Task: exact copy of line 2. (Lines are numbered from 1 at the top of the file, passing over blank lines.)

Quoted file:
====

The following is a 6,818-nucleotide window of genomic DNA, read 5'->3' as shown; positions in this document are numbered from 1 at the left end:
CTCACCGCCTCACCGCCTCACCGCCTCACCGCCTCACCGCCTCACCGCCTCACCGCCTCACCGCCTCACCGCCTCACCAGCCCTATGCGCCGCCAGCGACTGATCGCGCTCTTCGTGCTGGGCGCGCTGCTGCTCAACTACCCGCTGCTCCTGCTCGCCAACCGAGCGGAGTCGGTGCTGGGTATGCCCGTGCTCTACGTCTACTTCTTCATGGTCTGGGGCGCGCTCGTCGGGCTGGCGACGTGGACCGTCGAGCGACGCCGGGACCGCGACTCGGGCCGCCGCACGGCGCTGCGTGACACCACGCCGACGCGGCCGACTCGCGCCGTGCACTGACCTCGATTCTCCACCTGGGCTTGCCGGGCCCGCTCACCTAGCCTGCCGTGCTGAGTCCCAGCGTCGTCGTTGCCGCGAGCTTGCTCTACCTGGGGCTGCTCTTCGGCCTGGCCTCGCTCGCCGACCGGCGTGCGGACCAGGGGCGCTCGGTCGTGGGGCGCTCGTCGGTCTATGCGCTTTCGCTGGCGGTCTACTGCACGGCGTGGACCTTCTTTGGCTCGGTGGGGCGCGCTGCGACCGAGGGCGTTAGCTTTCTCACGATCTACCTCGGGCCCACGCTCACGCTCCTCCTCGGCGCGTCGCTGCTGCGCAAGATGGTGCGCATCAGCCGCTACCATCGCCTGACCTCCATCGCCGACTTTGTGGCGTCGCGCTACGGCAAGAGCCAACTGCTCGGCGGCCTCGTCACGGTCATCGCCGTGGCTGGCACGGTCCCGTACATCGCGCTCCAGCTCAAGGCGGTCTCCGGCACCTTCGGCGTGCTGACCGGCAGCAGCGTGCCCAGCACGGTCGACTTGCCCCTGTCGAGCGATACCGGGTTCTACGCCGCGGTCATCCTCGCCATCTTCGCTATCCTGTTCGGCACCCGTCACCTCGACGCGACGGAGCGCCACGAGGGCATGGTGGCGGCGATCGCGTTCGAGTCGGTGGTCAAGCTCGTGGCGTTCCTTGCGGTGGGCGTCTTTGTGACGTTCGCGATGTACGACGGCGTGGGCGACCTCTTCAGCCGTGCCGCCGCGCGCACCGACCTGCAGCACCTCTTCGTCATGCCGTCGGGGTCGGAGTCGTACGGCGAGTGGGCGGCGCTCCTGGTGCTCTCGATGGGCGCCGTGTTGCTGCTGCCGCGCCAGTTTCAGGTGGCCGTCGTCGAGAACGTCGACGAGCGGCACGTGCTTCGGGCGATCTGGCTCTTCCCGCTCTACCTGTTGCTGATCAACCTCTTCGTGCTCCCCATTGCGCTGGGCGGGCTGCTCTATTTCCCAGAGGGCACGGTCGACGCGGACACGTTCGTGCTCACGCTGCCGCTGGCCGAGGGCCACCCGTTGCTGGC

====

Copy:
CTCACCGCCTCACCGCCTCACCGCCTCACCGCCTCACCGCCTCACCGCCTCACCGCCTCACCGCCTCACCGCCTCACCAGCCCTATGCGCCGCCAGCGACTGATCGCGCTCTTCGTGCTGGGCGCGCTGCTGCTCAACTACCCGCTGCTCCTGCTCGCCAACCGAGCGGAGTCGGTGCTGGGTATGCCCGTGCTCTACGTCTACTTCTTCATGGTCTGGGGCGCGCTCGTCGGGCTGGCGACGTGGACCGTCGAGCGACGCCGGGACCGCGACTCGGGCCGCCGCACGGCGCTGCGTGACACCACGCCGACGCGGCCGACTCGCGCCGTGCACTGACCTCGATTCTCCACCTGGGCTTGCCGGGCCCGCTCACCTAGCCTGCCGTGCTGAGTCCCAGCGTCGTCGTTGCCGCGAGCTTGCTCTACCTGGGGCTGCTCTTCGGCCTGGCCTCGCTCGCCGACCGGCGTGCGGACCAGGGGCGCTCGGTCGTGGGGCGCTCGTCGGTCTATGCGCTTTCGCTGGCGGTCTACTGCACGGCGTGGACCTTCTTTGGCTCGGTGGGGCGCGCTGCGACCGAGGGCGTTAGCTTTCTCACGATCTACCTCGGGCCCACGCTCACGCTCCTCCTCGGCGCGTCGCTGCTGCGCAAGATGGTGCGCATCAGCCGCTACCATCGCCTGACCTCCATCGCCGACTTTGTGGCGTCGCGCTACGGCAAGAGCCAACTGCTCGGCGGCCTCGTCACGGTCATCGCCGTGGCTGGCACGGTCCCGTACATCGCGCTCCAGCTCAAGGCGGTCTCCGGCACCTTCGGCGTGCTGACCGGCAGCAGCGTGCCCAGCACGGTCGACTTGCCCCTGTCGAGCGATACCGGGTTCTACGCCGCGGTCATCCTCGCCATCTTCGCTATCCTGTTCGGCACCCGTCACCTCGACGCGACGGAGCGCCACGAGGGCATGGTGGCGGCGATCGCGTTCGAGTCGGTGGTCAAGCTCGTGGCGTTCCTTGCGGTGGGCGTCTTTGTGACGTTCGCGATGTACGACGGCGTGGGCGACCTCTTCAGCCGTGCCGCCGCGCGCACCGACCTGCAGCACCTCTTCGTCATGCCGTCGGGGTCGGAGTCGTACGGCGAGTGGGCGGCGCTCCTGGTGCTCTCGATGGGCGCCGTGTTGCTGCTGCCGCGCCAGTTTCAGGTGGCCGTCGTCGAGAACGTCGACGAGCGGCACGTGCTTCGGGCGATCTGGCTCTTCCCGCTCTACCTGTTGCTGATCAACCTCTTCGTGCTCCCCATTGCGCTGGGCGGGCTGCTCTATTTCCCAGAGGGCACGGTCGACGCGGACACGTTCGTGCTCACGCTGCCGCTGGCCGAGGGCCACCCGTTGCTGGC